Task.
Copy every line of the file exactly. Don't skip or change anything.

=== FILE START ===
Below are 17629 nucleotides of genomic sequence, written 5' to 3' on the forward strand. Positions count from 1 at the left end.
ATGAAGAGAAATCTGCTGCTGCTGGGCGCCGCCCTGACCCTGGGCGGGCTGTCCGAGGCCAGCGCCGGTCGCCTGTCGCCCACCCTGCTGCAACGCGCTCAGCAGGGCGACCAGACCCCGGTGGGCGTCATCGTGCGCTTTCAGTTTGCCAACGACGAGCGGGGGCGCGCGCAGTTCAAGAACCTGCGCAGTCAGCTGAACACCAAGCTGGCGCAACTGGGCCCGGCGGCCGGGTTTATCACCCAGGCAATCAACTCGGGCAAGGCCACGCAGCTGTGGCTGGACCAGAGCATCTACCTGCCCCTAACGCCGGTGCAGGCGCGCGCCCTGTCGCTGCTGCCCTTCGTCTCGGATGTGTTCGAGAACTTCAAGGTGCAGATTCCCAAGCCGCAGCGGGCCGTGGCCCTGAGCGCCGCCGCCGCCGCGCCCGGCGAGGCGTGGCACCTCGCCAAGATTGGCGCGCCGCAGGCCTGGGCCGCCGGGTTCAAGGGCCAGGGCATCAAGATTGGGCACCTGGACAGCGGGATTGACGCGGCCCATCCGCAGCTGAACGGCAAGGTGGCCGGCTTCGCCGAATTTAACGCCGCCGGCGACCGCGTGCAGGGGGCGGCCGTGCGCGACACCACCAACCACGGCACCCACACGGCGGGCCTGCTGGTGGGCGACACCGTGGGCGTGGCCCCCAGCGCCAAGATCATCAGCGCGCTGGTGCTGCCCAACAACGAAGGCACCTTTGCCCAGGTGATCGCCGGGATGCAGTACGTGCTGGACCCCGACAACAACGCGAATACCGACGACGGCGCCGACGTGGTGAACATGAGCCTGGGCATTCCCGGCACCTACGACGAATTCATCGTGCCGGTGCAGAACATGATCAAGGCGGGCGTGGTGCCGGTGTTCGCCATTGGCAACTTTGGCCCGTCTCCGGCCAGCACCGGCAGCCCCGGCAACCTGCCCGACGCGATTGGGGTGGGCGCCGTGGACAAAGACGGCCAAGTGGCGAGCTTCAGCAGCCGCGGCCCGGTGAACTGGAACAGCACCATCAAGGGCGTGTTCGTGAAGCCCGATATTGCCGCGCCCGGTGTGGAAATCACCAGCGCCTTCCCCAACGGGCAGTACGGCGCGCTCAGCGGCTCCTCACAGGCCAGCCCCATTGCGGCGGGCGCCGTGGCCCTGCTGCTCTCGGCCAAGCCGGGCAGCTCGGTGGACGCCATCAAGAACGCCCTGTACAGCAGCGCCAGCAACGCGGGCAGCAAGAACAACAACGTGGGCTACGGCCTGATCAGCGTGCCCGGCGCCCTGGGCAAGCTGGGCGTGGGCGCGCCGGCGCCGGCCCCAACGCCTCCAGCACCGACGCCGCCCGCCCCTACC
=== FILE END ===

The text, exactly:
Below are 17629 nucleotides of genomic sequence, written 5' to 3' on the forward strand. Positions count from 1 at the left end.
ATGAAGAGAAATCTGCTGCTGCTGGGCGCCGCCCTGACCCTGGGCGGGCTGTCCGAGGCCAGCGCCGGTCGCCTGTCGCCCACCCTGCTGCAACGCGCTCAGCAGGGCGACCAGACCCCGGTGGGCGTCATCGTGCGCTTTCAGTTTGCCAACGACGAGCGGGGGCGCGCGCAGTTCAAGAACCTGCGCAGTCAGCTGAACACCAAGCTGGCGCAACTGGGCCCGGCGGCCGGGTTTATCACCCAGGCAATCAACTCGGGCAAGGCCACGCAGCTGTGGCTGGACCAGAGCATCTACCTGCCCCTAACGCCGGTGCAGGCGCGCGCCCTGTCGCTGCTGCCCTTCGTCTCGGATGTGTTCGAGAACTTCAAGGTGCAGATTCCCAAGCCGCAGCGGGCCGTGGCCCTGAGCGCCGCCGCCGCCGCGCCCGGCGAGGCGTGGCACCTCGCCAAGATTGGCGCGCCGCAGGCCTGGGCCGCCGGGTTCAAGGGCCAGGGCATCAAGATTGGGCACCTGGACAGCGGGATTGACGCGGCCCATCCGCAGCTGAACGGCAAGGTGGCCGGCTTCGCCGAATTTAACGCCGCCGGCGACCGCGTGCAGGGGGCGGCCGTGCGCGACACCACCAACCACGGCACCCACACGGCGGGCCTGCTGGTGGGCGACACCGTGGGCGTGGCCCCCAGCGCCAAGATCATCAGCGCGCTGGTGCTGCCCAACAACGAAGGCACCTTTGCCCAGGTGATCGCCGGGATGCAGTACGTGCTGGACCCCGACAACAACGCGAATACCGACGACGGCGCCGACGTGGTGAACATGAGCCTGGGCATTCCCGGCACCTACGACGAATTCATCGTGCCGGTGCAGAACATGATCAAGGCGGGCGTGGTGCCGGTGTTCGCCATTGGCAACTTTGGCCCGTCTCCGGCCAGCACCGGCAGCCCCGGCAACCTGCCCGACGCGATTGGGGTGGGCGCCGTGGACAAAGACGGCCAAGTGGCGAGCTTCAGCAGCCGCGGCCCGGTGAACTGGAACAGCACCATCAAGGGCGTGTTCGTGAAGCCCGATATTGCCGCGCCCGGTGTGGAAATCACCAGCGCCTTCCCCAACGGGCAGTACGGCGCGCTCAGCGGCTCCTCACAGGCCAGCCCCATTGCGGCGGGCGCCGTGGCCCTGCTGCTCTCGGCCAAGCCGGGCAGCTCGGTGGACGCCATCAAGAACGCCCTGTACAGCAGCGCCAGCAACGCGGGCAGCAAGAACAACAACGTGGGCTACGGCCTGATCAGCGTGCCCGGCGCCCTGGGCAAGCTGGGCGTGGGCGCGCCGGCGCCGGCCCCAACGCCTCCAGCACCGACGCCGCCCGCCCCTACC